Corporate Insolvency Laws in India

Apr 9 07:49 2005 Rohan Bagai Print This Article

With the globalisation of the Indian economy, the sphere of Corporate Insolvency Laws has widened collosally.

With the globalisation of economy,Guest Posting the issues relating to corporate insolvency have assumed greater significance and a need has been felt for long for bringing about reforms in this branch of law. Moreover, with the Indian economy having been opened up for investment by foreign creditors and, internationally, the Indian corporate also making investments in companies outside, the realm of cross-border insolvency law has multiplied colossally. 

In the year 1999, the Government of India set up a High Level Committee headed by Justice V.B. Balakrishna Eradi,[2] a superannuated Judge of Supreme Court of India for remodeling the existing laws relating to insolvency and winding up of companies and bringing them in time with the international practices in this field.

Recommendations of the Committee

The Committee recommended that:

  • The jurisdiction, power and authority relating to winding up of companies should be vested in a National Company Law Tribunal which should be vested with the functions and power with regard to rehabilitation and revival of sick industrial companies, a mandate presently entrusted with BIFR under SICA.
  • The 1956 Act should be suitably amended to take the power away from High Court and the transfer of the pending winding up proceedings to the Tribunal.
  • The adoption of the international trend in law relating to corporate bankruptcy, namely, sell the assets first as quickly as possible, and relegate to a later stage the adjudication of claims and distribution of proceeds.
  • An in depth assessment of the office of Official Liquidators, in view of inadequate and incompetent manpower and absence of latest office equipments and technologies.
  • A liquidation Committee consisting of creditors of the company on the lines of Section 141 of the Insolvency Act, 1986 of UK[3] be set up to assist the Liquidator.
  • The repeal of SICA and recommended the ameliorative, revival and reconstructionist procedures obtaining under it to be reintegrated in a suitably amended form in the structure of the 1956 Act except that there is no stand still provision like Section 22 of SICA.
  • Part VII of the Companies Act, 1956 should incorporate a new substantive provision to adopt the UNCITRAL Model Law[4] as approved by the United Nations and the Model Law itself may be incorporated as a Schedule to the Companies Act, 1956, which shall apply to all cases of Cross-Border insolvency.
  • Adopt the necessary principles enunciated under the heading "Legal Framework", "Orderly and Effective Insolvency Procedures – Key issues", [5] to bring the provisions of the Companies Act, 1956 in line with international practices.

The Committee completed its work and submitted its report to the Central Government in the year 2000.In August 2001, the Companies (Amendment) Bill, 2001 and the Sick Industrial Companies (Special Provisions) Repeal Bill, 2001 were introduced in the Parliament of India.

The Bills, if passed in their present form will bring the curtains down on the Sick Industrial Companies (Special Provisions) Act, 1985 and will restructure the Companies Act, 1956 in a big way leading to the new regime of tackling corporate rescue and insolvency procedures in India with a view to creating confidence in the minds of investors, creditors, labour and shareholders.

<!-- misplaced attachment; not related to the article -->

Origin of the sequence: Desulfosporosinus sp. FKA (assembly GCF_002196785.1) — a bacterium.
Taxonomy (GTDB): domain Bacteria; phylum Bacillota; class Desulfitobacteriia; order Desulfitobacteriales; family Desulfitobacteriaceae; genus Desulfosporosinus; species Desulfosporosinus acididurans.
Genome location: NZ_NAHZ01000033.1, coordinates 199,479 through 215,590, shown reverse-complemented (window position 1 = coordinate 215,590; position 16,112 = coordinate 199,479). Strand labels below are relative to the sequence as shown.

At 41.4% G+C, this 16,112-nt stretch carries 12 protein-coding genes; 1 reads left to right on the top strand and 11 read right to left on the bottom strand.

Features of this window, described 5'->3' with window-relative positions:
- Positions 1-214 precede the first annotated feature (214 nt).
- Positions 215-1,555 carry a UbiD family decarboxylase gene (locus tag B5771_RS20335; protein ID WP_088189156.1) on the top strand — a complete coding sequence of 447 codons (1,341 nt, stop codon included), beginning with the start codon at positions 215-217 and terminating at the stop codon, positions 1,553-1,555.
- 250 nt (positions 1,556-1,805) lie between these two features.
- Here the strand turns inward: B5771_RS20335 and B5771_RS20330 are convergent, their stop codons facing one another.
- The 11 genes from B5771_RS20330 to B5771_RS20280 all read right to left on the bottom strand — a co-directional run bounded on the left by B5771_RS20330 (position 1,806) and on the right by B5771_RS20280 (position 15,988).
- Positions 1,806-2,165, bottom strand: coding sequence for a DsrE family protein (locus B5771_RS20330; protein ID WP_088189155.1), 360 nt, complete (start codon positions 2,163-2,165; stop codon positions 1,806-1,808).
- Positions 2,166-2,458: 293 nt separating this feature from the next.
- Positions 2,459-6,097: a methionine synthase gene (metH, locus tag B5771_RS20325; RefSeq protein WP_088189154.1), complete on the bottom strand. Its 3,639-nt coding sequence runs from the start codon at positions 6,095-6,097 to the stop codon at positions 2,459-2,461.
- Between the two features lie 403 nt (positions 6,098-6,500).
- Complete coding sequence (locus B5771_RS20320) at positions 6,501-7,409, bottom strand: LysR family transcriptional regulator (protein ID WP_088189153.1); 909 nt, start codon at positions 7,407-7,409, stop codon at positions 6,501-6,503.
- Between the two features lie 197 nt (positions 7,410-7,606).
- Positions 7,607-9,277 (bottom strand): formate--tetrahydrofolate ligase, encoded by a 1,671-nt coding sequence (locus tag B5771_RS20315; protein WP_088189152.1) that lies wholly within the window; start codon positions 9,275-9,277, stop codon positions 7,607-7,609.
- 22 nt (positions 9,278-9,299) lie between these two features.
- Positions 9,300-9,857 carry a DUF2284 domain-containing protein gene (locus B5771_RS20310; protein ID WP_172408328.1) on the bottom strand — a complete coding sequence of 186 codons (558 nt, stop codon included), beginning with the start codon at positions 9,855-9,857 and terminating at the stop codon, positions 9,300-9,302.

Scheme of Insolvency Laws

The stream of insolvency laws can be segregated chiefly under two heads: Personal Insolvency, which deals with individuals and partnership firms governed by Provisional Insolvency Act, 1920 and Presidency Towns Insolvency Act, 1908 and Corporate Insolvency, whose consequence is winding up of the company under the Companies Act, 1956.

In the process of liberalization, deregulation and adopting market economy, India is experiencing a massive growth of retail loans to individuals, housing loans and credit card users. On account of phenomenal rise in retail lending it will be necessary in the near future to give a re-look at the personal insolvency laws to ensure that any insolvency proceedings against individuals are also expeditiously decided.

However, the basic tenets of corporate insolvency can be classified as: restoring the debtor company to profitable trading where it is practicable; to maximize the return to creditors as a whole where the company itself cannot be saved; to establish a fair and equitable system for the ranking of claims and the distribution of assets among creditors, involving a redistribution of rights; and to provide a mechanism by which the causes of failure can be identified and those guilty of mismanagement brought to book; placement of the assets of the company under external control; substitution of collective action for individual pursuits; avoidance of certain transactions and fraudulent conveyances, dissolution and winding up etc.

In context of corporate laws, the word “insolvency” has neither been used nor defined. However, Section 433 (e) covers a company, which is “unable to pay its debts”, and thus constitutes a ground for winding up of the company. Inability to pay its debts would be a case where, a company's entire capital is lost in heavy losses and no accounts are prepared and filed and no business is done for one year. In such circumstances, the Registrar of Companies makes out a case of inability to pay debts. These debts however, would only include debts, incurred after the legal incorporation of the Company. Inability to pay debts has even been amplified in Section 434 wherein, a creditor with a due of Rs. 500 [6] or more serves a demand by registered post and the company neglects to pay, secure or compound the same in 3 weeks, in cases where the execution of a decree returned unsatisfied and also where the Court is otherwise satisfied that the company is unable to pay its debts.